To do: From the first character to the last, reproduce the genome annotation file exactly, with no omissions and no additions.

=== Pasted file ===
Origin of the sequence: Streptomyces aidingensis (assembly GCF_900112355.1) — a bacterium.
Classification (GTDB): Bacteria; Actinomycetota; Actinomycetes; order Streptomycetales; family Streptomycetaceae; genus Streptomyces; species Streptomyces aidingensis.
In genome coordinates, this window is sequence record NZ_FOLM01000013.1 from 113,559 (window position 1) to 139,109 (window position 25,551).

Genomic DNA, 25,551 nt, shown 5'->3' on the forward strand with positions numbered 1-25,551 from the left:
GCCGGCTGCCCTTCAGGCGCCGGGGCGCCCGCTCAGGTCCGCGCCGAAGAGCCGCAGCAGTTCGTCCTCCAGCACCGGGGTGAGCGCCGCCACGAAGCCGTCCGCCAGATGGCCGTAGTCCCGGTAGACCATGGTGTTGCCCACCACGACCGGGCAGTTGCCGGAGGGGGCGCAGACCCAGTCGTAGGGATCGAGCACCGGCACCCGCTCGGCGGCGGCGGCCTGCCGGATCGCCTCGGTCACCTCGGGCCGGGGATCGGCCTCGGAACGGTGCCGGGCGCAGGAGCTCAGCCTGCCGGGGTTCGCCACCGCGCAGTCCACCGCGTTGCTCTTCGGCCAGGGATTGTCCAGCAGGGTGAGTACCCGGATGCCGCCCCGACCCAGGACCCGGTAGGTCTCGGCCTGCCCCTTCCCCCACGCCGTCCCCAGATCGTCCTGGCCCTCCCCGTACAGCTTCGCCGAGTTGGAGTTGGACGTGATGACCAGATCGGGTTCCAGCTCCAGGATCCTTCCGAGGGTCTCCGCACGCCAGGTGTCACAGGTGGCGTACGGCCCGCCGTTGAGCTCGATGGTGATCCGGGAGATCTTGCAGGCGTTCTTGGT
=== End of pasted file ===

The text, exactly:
Origin of the sequence: Streptomyces aidingensis (assembly GCF_900112355.1) — a bacterium.
Classification (GTDB): Bacteria; Actinomycetota; Actinomycetes; order Streptomycetales; family Streptomycetaceae; genus Streptomyces; species Streptomyces aidingensis.
In genome coordinates, this window is sequence record NZ_FOLM01000013.1 from 113,559 (window position 1) to 139,109 (window position 25,551).

Genomic DNA, 25,551 nt, shown 5'->3' on the forward strand with positions numbered 1-25,551 from the left:
GCCGGCTGCCCTTCAGGCGCCGGGGCGCCCGCTCAGGTCCGCGCCGAAGAGCCGCAGCAGTTCGTCCTCCAGCACCGGGGTGAGCGCCGCCACGAAGCCGTCCGCCAGATGGCCGTAGTCCCGGTAGACCATGGTGTTGCCCACCACGACCGGGCAGTTGCCGGAGGGGGCGCAGACCCAGTCGTAGGGATCGAGCACCGGCACCCGCTCGGCGGCGGCGGCCTGCCGGATCGCCTCGGTCACCTCGGGCCGGGGATCGGCCTCGGAACGGTGCCGGGCGCAGGAGCTCAGCCTGCCGGGGTTCGCCACCGCGCAGTCCACCGCGTTGCTCTTCGGCCAGGGATTGTCCAGCAGGGTGAGTACCCGGATGCCGCCCCGACCCAGGACCCGGTAGGTCTCGGCCTGCCCCTTCCCCCACGCCGTCCCCAGATCGTCCTGGCCCTCCCCGTACAGCTTCGCCGAGTTGGAGTTGGACGTGATGACCAGATCGGGTTCCAGCTCCAGGATCCTTCCGAGGGTCTCCGCACGCCAGGTGTCACAGGTGGCGTACGGCCCGCCGTTGAGCTCGATGGTGATCCGGGAGATCTTGCAGGCGTTCTTGGT